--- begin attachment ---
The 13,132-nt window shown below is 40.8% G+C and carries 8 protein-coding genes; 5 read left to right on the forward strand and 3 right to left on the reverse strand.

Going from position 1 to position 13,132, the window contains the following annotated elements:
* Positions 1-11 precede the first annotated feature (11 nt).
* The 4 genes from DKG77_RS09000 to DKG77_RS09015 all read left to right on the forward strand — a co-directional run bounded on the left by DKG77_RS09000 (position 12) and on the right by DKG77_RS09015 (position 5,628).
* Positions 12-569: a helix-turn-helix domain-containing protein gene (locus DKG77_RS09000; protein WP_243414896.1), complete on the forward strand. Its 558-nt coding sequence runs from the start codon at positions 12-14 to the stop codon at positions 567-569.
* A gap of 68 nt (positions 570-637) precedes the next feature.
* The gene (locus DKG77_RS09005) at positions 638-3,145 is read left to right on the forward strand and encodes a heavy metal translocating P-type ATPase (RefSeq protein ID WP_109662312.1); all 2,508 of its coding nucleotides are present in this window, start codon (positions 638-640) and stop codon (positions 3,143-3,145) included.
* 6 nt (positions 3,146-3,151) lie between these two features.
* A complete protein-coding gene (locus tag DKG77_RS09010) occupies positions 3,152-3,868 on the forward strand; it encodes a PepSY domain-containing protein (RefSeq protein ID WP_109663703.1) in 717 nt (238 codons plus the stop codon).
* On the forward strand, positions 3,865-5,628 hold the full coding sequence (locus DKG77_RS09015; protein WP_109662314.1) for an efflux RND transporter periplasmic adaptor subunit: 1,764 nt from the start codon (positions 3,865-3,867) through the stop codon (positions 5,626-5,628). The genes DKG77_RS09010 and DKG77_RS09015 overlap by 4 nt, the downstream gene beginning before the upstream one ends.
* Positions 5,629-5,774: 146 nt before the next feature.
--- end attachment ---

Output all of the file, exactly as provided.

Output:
The 13,132-nt window shown below is 40.8% G+C and carries 8 protein-coding genes; 5 read left to right on the forward strand and 3 right to left on the reverse strand.

Going from position 1 to position 13,132, the window contains the following annotated elements:
* Positions 1-11 precede the first annotated feature (11 nt).
* The 4 genes from DKG77_RS09000 to DKG77_RS09015 all read left to right on the forward strand — a co-directional run bounded on the left by DKG77_RS09000 (position 12) and on the right by DKG77_RS09015 (position 5,628).
* Positions 12-569: a helix-turn-helix domain-containing protein gene (locus DKG77_RS09000; protein WP_243414896.1), complete on the forward strand. Its 558-nt coding sequence runs from the start codon at positions 12-14 to the stop codon at positions 567-569.
* A gap of 68 nt (positions 570-637) precedes the next feature.
* The gene (locus DKG77_RS09005) at positions 638-3,145 is read left to right on the forward strand and encodes a heavy metal translocating P-type ATPase (RefSeq protein ID WP_109662312.1); all 2,508 of its coding nucleotides are present in this window, start codon (positions 638-640) and stop codon (positions 3,143-3,145) included.
* 6 nt (positions 3,146-3,151) lie between these two features.
* A complete protein-coding gene (locus tag DKG77_RS09010) occupies positions 3,152-3,868 on the forward strand; it encodes a PepSY domain-containing protein (RefSeq protein ID WP_109663703.1) in 717 nt (238 codons plus the stop codon).
* On the forward strand, positions 3,865-5,628 hold the full coding sequence (locus DKG77_RS09015; protein WP_109662314.1) for an efflux RND transporter periplasmic adaptor subunit: 1,764 nt from the start codon (positions 3,865-3,867) through the stop codon (positions 5,626-5,628). The genes DKG77_RS09010 and DKG77_RS09015 overlap by 4 nt, the downstream gene beginning before the upstream one ends.
* Positions 5,629-5,774: 146 nt before the next feature.